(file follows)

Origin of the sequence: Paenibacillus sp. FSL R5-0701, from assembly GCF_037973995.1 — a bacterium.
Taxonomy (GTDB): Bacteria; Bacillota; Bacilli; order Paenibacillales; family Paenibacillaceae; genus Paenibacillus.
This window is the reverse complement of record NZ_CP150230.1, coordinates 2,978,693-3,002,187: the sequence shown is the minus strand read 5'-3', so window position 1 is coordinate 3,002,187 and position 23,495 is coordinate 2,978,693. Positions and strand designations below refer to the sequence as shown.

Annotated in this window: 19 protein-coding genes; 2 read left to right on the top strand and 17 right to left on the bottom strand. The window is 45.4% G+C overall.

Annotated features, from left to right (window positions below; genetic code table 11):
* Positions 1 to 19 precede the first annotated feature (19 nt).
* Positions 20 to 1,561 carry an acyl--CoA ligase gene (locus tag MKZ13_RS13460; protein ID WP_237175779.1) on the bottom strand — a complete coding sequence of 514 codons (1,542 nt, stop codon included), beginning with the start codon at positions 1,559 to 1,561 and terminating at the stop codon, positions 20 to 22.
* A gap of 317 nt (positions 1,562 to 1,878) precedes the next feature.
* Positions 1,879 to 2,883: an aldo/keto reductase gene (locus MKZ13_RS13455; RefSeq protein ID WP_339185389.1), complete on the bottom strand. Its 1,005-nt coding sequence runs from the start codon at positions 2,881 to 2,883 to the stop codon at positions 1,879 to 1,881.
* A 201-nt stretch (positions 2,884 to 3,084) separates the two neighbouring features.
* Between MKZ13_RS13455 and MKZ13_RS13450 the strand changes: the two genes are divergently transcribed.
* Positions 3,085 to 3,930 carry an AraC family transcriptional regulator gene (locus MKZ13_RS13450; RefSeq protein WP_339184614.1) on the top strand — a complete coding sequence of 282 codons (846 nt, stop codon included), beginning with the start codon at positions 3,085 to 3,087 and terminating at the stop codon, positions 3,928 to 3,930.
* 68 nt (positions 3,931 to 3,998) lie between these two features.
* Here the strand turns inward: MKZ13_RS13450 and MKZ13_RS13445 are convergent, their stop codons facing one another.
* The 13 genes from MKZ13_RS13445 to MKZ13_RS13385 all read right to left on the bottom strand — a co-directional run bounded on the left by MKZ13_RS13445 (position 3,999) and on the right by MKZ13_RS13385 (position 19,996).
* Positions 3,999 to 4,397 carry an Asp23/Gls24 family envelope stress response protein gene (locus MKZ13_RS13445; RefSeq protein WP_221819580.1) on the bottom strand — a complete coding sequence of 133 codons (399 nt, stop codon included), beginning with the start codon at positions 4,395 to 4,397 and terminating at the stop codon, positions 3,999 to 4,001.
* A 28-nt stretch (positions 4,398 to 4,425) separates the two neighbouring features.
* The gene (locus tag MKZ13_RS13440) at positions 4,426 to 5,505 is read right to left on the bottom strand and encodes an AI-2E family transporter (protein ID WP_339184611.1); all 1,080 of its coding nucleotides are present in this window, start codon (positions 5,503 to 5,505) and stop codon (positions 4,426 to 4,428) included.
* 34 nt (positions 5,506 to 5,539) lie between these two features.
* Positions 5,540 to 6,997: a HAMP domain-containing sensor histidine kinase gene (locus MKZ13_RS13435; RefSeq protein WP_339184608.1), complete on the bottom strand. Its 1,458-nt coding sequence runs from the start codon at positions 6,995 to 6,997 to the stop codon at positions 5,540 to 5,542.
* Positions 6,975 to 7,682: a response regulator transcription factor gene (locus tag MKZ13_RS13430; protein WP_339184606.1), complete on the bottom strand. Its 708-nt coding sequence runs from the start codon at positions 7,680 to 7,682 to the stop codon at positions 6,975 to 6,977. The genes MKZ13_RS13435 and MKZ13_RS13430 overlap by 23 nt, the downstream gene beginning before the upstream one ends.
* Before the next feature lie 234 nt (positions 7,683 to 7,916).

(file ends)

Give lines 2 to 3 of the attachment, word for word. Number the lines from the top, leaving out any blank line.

Taxonomy (GTDB): Bacteria; Bacillota; Bacilli; order Paenibacillales; family Paenibacillaceae; genus Paenibacillus.
This window is the reverse complement of record NZ_CP150230.1, coordinates 2,978,693-3,002,187: the sequence shown is the minus strand read 5'-3', so window position 1 is coordinate 3,002,187 and position 23,495 is coordinate 2,978,693. Positions and strand designations below refer to the sequence as shown.